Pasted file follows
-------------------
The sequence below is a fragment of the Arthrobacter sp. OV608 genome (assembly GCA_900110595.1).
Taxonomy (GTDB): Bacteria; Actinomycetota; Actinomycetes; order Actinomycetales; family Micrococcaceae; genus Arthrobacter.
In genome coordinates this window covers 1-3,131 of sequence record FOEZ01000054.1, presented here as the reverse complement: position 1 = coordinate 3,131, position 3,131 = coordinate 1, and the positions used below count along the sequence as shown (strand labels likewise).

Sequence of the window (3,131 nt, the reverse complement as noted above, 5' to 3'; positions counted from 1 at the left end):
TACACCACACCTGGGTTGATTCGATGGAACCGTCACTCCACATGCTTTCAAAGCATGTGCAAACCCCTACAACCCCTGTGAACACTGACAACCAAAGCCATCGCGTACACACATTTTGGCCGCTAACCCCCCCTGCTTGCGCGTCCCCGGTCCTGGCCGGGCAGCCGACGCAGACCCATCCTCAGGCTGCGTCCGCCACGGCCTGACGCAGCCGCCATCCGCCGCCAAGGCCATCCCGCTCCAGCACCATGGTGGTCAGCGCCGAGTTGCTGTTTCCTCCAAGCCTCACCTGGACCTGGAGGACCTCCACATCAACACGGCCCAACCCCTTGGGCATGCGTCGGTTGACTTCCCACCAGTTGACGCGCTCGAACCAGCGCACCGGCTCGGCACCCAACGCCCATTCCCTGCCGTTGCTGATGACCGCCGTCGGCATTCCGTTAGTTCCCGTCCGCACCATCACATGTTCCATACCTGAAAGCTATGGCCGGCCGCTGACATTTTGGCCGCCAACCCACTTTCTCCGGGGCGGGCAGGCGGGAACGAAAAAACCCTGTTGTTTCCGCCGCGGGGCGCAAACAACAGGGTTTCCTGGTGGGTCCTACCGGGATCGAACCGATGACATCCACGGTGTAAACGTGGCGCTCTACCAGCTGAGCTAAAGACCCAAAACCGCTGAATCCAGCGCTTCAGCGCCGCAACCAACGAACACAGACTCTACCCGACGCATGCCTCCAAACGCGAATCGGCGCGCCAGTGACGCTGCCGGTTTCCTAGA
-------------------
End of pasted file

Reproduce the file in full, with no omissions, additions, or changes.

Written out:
The sequence below is a fragment of the Arthrobacter sp. OV608 genome (assembly GCA_900110595.1).
Taxonomy (GTDB): Bacteria; Actinomycetota; Actinomycetes; order Actinomycetales; family Micrococcaceae; genus Arthrobacter.
In genome coordinates this window covers 1-3,131 of sequence record FOEZ01000054.1, presented here as the reverse complement: position 1 = coordinate 3,131, position 3,131 = coordinate 1, and the positions used below count along the sequence as shown (strand labels likewise).

Sequence of the window (3,131 nt, the reverse complement as noted above, 5' to 3'; positions counted from 1 at the left end):
TACACCACACCTGGGTTGATTCGATGGAACCGTCACTCCACATGCTTTCAAAGCATGTGCAAACCCCTACAACCCCTGTGAACACTGACAACCAAAGCCATCGCGTACACACATTTTGGCCGCTAACCCCCCCTGCTTGCGCGTCCCCGGTCCTGGCCGGGCAGCCGACGCAGACCCATCCTCAGGCTGCGTCCGCCACGGCCTGACGCAGCCGCCATCCGCCGCCAAGGCCATCCCGCTCCAGCACCATGGTGGTCAGCGCCGAGTTGCTGTTTCCTCCAAGCCTCACCTGGACCTGGAGGACCTCCACATCAACACGGCCCAACCCCTTGGGCATGCGTCGGTTGACTTCCCACCAGTTGACGCGCTCGAACCAGCGCACCGGCTCGGCACCCAACGCCCATTCCCTGCCGTTGCTGATGACCGCCGTCGGCATTCCGTTAGTTCCCGTCCGCACCATCACATGTTCCATACCTGAAAGCTATGGCCGGCCGCTGACATTTTGGCCGCCAACCCACTTTCTCCGGGGCGGGCAGGCGGGAACGAAAAAACCCTGTTGTTTCCGCCGCGGGGCGCAAACAACAGGGTTTCCTGGTGGGTCCTACCGGGATCGAACCGATGACATCCACGGTGTAAACGTGGCGCTCTACCAGCTGAGCTAAAGACCCAAAACCGCTGAATCCAGCGCTTCAGCGCCGCAACCAACGAACACAGACTCTACCCGACGCATGCCTCCAAACGCGAATCGGCGCGCCAGTGACGCTGCCGGTTTCCTAGA